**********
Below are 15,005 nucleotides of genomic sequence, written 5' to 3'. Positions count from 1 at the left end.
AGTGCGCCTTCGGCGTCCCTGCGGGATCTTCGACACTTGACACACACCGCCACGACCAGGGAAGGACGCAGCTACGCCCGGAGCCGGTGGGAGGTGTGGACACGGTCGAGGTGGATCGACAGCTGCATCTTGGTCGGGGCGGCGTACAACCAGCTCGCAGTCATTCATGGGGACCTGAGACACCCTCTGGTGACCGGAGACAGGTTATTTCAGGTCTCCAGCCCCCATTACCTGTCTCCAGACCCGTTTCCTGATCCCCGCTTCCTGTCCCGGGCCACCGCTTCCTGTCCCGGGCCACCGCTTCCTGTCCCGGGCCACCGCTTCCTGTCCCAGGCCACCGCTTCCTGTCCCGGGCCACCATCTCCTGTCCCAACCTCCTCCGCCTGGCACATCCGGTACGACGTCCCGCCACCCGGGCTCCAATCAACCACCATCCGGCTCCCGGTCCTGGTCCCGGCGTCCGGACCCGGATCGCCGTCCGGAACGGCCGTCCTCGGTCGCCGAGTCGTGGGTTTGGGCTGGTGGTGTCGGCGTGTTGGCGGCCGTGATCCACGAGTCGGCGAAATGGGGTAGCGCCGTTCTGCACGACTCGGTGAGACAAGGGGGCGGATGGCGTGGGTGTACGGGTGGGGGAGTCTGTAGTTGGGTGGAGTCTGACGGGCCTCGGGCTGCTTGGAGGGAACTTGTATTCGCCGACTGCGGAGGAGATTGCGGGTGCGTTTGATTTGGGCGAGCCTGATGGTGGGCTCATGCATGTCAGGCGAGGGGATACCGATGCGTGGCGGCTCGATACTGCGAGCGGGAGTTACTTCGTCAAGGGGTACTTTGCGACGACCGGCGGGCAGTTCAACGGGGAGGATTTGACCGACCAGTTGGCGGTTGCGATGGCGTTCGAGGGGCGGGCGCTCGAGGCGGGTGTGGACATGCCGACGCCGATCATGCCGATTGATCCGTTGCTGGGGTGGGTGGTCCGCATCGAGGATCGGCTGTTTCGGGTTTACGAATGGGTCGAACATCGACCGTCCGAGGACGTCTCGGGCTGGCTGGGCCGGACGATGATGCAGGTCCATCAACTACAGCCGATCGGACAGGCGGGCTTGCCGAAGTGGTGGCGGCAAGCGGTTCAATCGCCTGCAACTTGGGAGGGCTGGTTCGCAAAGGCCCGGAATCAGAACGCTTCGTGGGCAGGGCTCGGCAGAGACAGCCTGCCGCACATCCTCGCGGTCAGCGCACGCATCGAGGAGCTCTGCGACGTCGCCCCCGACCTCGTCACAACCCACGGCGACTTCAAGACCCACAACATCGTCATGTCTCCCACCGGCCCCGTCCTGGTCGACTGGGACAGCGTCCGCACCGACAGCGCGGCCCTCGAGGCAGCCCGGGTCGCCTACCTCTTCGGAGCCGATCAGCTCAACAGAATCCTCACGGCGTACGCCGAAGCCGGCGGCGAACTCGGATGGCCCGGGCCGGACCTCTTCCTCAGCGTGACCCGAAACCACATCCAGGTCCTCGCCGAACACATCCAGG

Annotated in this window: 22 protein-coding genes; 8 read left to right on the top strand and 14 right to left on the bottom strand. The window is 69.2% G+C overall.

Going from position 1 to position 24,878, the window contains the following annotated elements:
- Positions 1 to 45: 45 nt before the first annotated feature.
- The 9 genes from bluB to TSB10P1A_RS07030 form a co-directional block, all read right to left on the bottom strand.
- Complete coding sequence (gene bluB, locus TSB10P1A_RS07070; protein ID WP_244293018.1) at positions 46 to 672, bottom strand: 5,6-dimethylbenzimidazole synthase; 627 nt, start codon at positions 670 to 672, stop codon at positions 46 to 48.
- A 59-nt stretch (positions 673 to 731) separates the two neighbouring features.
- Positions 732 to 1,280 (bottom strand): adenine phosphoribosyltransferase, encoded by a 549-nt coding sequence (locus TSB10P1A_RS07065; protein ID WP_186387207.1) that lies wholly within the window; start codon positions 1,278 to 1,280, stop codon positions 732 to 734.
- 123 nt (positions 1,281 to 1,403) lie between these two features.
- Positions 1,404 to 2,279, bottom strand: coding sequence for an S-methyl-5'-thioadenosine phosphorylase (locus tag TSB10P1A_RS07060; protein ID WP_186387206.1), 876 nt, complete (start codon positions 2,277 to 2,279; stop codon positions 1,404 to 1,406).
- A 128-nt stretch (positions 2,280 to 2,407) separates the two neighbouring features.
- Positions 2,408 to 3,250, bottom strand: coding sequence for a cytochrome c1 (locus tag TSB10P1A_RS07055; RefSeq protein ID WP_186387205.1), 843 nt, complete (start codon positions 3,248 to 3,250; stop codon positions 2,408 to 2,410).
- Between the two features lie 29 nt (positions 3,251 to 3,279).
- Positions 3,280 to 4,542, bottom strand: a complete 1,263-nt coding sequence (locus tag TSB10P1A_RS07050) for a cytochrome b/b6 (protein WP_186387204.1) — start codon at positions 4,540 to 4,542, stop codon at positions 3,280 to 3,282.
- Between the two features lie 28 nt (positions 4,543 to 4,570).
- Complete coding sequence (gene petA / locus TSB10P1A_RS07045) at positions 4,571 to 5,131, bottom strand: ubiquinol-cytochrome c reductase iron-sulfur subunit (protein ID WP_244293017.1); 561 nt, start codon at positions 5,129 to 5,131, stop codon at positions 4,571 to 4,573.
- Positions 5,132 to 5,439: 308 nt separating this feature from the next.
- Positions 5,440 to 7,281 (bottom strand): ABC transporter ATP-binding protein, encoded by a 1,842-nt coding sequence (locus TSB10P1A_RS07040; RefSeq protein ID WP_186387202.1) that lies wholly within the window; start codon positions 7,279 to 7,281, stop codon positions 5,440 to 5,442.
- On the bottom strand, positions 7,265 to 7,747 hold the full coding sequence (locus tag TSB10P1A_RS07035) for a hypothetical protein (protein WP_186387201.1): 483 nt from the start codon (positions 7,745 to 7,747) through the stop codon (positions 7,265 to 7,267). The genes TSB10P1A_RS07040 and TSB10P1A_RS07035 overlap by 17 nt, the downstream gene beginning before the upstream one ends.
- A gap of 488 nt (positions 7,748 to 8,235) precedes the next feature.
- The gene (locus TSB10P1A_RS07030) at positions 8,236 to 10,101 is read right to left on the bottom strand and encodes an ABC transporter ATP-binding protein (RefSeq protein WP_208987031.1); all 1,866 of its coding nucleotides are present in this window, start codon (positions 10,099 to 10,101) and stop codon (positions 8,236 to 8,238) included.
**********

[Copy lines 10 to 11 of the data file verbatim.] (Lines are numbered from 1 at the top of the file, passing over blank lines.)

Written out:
- 123 nt (positions 1,281 to 1,403) lie between these two features.
- Positions 1,404 to 2,279, bottom strand: coding sequence for an S-methyl-5'-thioadenosine phosphorylase (locus tag TSB10P1A_RS07060; protein ID WP_186387206.1), 876 nt, complete (start codon positions 2,277 to 2,279; stop codon positions 1,404 to 1,406).